The popular perception of a used-car sales professional in the US is that of a fast-talking sleazy individual who is not very trustworthy. He is seen as one who will say and do anything to sell you an unreliable car. The financial services industry is now a strong contender for that position at the bottom of the credibility list.
We have had a string of scandals and frauds in banking, in particular, and in financial services, in general, that would make heads of drug cartels and gun runners blush. The industry suffers from a precipitous drop in professional ethics, culpability and gross incompetence. Moreover, recent incidents also tell us that our belief that more regulation would help is also misplaced.
Moody’s and the other rating agencies, which themselves have seen their image tarnished during the 2008 financial meltdown, have downgraded the major US banks as a serious reflection on their capital adequacy and general financial stability.
libor et al
Take the recent Libor (London inter-bank offered rate) scandal. Over the years, it grew to be a highly trusted base rate on which consumer and business loans and trading contracts around the world are now based. Barclays PLC, a British bank, reached a $450-million (about Rs 2,430-crore) settlement with the UK and the US regulators; but 11 other banks are believed to be involved in this scandal.
A former executive of Barclays said he was not only following the orders of his boss but also those of regulators when he understated borrowing costs. Evidence is also emerging that the British Bankers’ Association themselves wanted this rate to be more carefully regulated, but the Bank of England did not. And we don’t know for how long and how extensively this manipulation has been going on.
HSBC Holdings PLC, a giant global bank, has recently admitted that its lax systems and supervision facilitated money laundering by terrorists, gun runners and drug lords. Regulators say they have warned the bank for years that its far-flung global operations have become a conduit for questionable money. But each time the bank received only mild sanctions in return for promises to do better in the future.
Peregrine Financial Group, a US stock-market brokerage firm, came into focus two weeks ago because of a suicide attempt by its boss. In a confession letter addressed to his son, who also works for the firm, the CEO, Russel Wassendorf, admitted to misappropriating about $215 million (about Rs 869 crore) of client funds by falsifying bank statements over a period of 20 years and using the money for buying an office building, and such. During all this time, several audits of his accounts had taken place with no suspicions aroused.
JPMorgan Chase, the largest US bank, was hit by several billion dollars in losses incurred due to trading blunders at its UK investment office -- activities that border on criminal negligence.
Its CEO, Mr Jamie Dimon, who insisted till recently that the problems were not severe, claims that he was regularly told everything was fine and he believed the reports. Mr Dimon was for long lauded as the sharpest needle in the banking haystack and an example of why we are justified in paying globs of money for the talent it takes to manage complex enterprises. Ha! He was also the mouthpiece of the industry against increased regulation.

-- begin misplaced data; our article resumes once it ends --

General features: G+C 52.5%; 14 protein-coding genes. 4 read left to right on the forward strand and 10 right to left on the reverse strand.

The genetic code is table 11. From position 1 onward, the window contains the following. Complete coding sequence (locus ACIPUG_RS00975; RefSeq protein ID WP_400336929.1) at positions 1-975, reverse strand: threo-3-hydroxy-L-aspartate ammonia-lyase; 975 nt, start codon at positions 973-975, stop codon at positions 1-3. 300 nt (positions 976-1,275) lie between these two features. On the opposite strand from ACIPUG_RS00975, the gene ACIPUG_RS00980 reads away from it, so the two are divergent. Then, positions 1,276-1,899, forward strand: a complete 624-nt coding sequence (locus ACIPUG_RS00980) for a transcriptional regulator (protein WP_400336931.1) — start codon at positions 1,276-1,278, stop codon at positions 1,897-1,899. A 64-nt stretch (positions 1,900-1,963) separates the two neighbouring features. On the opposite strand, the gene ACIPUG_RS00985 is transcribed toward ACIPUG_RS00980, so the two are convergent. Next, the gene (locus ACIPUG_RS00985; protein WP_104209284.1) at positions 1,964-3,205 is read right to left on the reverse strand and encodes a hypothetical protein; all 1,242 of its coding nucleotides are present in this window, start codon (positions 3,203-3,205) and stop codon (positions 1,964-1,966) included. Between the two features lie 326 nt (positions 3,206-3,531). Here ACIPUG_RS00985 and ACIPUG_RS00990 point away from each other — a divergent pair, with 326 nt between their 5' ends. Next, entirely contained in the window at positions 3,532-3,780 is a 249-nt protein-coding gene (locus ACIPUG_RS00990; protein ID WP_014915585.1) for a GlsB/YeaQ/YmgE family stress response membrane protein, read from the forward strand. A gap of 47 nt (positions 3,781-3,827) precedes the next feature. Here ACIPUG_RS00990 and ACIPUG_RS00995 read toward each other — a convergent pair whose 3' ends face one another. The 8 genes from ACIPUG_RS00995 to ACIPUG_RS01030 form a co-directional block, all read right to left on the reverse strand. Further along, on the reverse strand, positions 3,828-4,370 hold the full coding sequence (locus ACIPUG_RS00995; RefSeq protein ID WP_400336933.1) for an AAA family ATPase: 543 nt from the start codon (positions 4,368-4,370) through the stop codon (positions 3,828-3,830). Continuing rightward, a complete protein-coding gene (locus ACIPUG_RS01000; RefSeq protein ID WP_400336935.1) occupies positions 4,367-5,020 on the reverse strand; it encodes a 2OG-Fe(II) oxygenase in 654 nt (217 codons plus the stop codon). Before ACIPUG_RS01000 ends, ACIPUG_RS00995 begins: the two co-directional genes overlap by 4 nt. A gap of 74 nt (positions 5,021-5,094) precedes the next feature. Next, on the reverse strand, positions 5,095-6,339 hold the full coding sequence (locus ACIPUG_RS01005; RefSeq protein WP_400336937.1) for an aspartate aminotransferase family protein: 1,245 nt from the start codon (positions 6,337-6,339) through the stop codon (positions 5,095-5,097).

Every era has had its share of dirty bankers, but they were few and far between, and when they dipped their fingers in the till, they were caught and sent to prison. What is different now is the extensive nature of these occurrences and the almost complete lack of accountability. Each time they are caught, armies of lawyers descend to fight their cases or negotiate settlements, and the bank pays, which means all the investors and depositors pay.
The power of the bankers over the governments, especially in the US, arises because of the revolving door between the banks and the treasury departments. The politicians are beholden to them for their power to donate to political campaigns. The financial services industry has managed to build a myth that if they are disturbed, then the world economy would go under. With the industry failing in self-regulation and the regulators also falling on the job, it is a sorry state of an industry that claimed the high ground as an engine of business growth and economic development.
CEOs have quit; risk officers have been fired; apologies have been offered; settlements have been arrived at. Is anything likely to change? It is too much to expect the morality discount to suddenly reverse and expect them all to become good. The only hope for better behaviour from the financial services industry is if we make the individuals pay. We need to hit at the reward systems of the decision-makers.
An insider told me that the industry would not change as long as there were opportunities to make lots of money personally with little risk attached to failure. So, hit the CEO where it hurts the most — compensation. How about this simple rule? The government should require, as part of the settlement, that the CEO of any firm found guilty of malpractice or malfeasance would continue to head the firm for three years at a compensation that is 25 per cent of the previous three years’ average.
You can be sure that this prospect of low pay along with the shame of turning up daily at an office that he ruined would keep bank CEOs awake at night to ensure that their compliance is over and above what is required. The trickle-down effect in the bank or brokerage house would similarly be most enlightening.